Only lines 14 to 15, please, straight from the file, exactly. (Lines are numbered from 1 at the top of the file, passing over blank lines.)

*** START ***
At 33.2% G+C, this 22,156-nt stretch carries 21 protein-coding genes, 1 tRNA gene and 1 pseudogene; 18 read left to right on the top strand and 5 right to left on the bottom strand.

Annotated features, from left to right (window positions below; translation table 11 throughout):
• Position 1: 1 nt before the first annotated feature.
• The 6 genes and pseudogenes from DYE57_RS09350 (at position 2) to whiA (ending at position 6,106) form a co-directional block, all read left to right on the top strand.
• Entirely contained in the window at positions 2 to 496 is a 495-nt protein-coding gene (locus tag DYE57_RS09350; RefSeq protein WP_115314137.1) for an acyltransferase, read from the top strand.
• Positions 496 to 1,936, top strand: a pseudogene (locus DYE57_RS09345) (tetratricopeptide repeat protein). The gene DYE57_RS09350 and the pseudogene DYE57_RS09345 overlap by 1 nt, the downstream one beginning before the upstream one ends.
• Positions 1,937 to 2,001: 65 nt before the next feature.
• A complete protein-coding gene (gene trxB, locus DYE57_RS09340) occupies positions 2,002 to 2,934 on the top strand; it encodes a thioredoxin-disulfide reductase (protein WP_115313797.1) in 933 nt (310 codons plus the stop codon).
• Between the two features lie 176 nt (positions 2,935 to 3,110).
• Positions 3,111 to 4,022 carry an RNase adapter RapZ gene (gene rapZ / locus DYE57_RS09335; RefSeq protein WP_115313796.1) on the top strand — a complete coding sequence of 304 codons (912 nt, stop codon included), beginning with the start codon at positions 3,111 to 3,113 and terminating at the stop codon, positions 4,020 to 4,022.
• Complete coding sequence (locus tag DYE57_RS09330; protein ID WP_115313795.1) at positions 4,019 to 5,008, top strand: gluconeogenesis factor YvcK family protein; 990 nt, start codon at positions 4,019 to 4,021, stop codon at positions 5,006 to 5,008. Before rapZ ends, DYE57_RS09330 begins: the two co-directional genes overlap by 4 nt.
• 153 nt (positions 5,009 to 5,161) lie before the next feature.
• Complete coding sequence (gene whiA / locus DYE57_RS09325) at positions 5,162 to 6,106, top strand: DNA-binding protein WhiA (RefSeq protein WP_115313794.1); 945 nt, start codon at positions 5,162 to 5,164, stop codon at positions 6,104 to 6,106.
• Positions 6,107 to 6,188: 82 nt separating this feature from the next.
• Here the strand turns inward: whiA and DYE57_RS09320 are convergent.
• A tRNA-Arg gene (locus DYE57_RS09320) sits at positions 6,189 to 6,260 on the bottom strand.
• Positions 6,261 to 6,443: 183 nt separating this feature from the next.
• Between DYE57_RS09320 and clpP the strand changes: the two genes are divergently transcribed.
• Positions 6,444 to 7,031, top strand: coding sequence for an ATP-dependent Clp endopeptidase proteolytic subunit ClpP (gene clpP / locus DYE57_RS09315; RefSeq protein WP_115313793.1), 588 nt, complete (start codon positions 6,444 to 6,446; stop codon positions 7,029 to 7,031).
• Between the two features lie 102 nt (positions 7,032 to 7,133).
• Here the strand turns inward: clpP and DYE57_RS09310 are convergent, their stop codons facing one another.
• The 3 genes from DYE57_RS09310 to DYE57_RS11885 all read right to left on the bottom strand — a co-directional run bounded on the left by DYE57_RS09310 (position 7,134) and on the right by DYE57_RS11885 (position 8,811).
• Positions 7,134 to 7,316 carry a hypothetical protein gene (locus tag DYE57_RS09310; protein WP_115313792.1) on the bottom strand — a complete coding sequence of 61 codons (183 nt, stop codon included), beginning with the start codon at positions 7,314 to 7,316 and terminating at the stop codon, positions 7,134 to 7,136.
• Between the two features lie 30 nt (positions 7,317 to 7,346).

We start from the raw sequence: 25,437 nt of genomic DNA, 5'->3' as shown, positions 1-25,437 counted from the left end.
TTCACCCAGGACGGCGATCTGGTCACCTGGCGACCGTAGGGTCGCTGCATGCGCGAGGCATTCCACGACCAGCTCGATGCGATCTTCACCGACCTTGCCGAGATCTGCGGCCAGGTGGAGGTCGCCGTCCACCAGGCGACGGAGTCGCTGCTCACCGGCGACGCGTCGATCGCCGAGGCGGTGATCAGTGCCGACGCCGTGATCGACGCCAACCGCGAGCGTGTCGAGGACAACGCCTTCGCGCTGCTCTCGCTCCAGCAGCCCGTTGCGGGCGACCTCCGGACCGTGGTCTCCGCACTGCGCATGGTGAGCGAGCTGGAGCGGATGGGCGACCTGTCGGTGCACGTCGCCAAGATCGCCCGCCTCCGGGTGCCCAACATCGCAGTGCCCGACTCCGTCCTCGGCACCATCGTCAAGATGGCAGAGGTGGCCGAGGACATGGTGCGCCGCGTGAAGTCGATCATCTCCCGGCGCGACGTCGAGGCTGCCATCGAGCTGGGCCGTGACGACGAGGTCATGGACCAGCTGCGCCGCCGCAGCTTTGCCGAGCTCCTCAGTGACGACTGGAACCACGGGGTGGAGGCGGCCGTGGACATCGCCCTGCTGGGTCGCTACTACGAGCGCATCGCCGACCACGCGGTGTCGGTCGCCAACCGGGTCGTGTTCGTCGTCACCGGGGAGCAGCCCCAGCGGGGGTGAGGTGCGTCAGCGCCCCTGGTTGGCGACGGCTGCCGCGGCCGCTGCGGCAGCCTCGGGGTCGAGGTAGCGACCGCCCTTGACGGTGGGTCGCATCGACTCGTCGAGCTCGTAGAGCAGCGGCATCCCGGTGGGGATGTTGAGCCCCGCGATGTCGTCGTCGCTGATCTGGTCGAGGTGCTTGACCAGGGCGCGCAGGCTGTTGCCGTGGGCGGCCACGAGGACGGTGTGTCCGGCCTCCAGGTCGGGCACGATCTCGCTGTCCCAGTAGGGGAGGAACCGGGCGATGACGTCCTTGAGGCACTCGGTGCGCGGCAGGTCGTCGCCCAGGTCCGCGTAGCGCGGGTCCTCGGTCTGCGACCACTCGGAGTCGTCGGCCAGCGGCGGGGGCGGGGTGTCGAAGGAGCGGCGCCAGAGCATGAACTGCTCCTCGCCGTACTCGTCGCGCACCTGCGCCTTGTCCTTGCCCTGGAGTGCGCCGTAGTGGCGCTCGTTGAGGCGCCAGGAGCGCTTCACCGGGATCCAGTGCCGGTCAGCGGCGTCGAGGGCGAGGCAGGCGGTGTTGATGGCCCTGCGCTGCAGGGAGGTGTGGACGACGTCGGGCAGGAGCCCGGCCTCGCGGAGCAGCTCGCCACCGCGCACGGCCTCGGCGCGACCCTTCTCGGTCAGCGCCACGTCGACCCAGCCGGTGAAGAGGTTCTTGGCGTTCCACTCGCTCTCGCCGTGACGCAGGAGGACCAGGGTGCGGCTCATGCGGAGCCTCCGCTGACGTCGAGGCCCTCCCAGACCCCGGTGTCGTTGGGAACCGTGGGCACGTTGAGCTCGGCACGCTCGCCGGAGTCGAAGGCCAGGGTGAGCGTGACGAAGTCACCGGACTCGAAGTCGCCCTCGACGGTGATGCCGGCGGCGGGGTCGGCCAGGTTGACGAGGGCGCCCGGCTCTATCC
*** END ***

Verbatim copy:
• Positions 6,107 to 6,188: 82 nt separating this feature from the next.
• Here the strand turns inward: whiA and DYE57_RS09320 are convergent.